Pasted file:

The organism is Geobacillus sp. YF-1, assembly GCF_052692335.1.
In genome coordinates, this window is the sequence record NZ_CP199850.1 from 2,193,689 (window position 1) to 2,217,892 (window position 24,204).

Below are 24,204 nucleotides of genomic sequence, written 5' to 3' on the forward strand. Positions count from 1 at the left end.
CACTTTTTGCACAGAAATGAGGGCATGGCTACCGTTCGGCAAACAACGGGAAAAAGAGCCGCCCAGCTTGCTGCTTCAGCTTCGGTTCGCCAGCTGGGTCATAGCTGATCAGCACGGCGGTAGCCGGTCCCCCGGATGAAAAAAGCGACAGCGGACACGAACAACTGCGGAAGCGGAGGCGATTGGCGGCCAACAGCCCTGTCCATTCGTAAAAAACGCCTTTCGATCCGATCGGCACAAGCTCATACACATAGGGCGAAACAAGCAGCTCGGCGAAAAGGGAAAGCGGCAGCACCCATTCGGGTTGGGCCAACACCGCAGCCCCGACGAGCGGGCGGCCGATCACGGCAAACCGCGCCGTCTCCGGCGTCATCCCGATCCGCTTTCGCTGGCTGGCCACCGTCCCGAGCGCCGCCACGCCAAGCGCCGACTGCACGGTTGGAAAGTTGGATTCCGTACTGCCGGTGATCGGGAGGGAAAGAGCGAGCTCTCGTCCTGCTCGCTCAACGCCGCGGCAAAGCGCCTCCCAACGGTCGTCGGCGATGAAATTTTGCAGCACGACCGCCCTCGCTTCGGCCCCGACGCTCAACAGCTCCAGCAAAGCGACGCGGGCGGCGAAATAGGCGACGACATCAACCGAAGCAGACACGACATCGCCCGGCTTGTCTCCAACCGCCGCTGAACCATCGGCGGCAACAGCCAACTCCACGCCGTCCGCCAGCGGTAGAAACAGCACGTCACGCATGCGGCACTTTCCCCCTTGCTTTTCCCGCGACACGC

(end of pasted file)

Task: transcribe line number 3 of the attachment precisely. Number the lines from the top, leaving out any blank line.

Below are 24,204 nucleotides of genomic sequence, written 5' to 3' on the forward strand. Positions count from 1 at the left end.